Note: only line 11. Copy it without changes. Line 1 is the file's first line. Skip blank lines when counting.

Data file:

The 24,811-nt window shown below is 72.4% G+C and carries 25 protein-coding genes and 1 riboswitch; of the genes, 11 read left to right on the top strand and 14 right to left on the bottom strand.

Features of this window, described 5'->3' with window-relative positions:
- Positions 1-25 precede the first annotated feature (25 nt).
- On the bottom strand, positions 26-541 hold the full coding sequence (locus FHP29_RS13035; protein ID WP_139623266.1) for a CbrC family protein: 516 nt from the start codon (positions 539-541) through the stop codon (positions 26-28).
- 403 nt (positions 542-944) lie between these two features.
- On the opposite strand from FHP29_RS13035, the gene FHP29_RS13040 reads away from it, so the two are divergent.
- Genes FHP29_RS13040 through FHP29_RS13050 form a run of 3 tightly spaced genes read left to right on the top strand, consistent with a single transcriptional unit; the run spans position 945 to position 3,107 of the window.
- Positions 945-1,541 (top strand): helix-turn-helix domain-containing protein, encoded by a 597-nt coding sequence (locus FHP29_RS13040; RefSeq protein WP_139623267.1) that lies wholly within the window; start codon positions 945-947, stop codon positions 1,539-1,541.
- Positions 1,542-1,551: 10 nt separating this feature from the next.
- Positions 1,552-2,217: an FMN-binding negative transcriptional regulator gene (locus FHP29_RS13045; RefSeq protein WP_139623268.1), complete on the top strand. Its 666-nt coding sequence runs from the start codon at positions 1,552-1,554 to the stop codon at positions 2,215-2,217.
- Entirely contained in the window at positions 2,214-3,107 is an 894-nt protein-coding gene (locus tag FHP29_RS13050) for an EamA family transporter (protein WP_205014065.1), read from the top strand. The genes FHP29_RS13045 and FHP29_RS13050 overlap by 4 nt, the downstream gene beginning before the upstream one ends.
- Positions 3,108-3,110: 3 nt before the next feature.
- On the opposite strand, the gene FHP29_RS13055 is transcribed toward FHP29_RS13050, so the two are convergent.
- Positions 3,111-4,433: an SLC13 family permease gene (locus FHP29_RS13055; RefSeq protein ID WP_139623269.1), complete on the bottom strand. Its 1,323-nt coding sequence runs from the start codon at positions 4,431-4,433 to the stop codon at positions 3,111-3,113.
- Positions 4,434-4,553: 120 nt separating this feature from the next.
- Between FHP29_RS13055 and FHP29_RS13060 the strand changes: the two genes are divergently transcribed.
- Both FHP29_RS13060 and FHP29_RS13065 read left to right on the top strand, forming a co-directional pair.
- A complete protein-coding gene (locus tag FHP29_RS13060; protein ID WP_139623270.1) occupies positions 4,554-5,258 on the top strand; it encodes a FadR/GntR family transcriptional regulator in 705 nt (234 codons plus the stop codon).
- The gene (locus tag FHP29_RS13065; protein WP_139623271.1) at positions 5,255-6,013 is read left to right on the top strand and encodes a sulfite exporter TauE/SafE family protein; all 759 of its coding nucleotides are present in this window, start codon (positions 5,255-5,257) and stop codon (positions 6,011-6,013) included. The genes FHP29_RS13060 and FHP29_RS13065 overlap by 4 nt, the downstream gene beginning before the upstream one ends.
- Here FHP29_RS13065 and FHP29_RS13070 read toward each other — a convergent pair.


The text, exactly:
- Entirely contained in the window at positions 2,214-3,107 is an 894-nt protein-coding gene (locus tag FHP29_RS13050) for an EamA family transporter (protein WP_205014065.1), read from the top strand. The genes FHP29_RS13045 and FHP29_RS13050 overlap by 4 nt, the downstream gene beginning before the upstream one ends.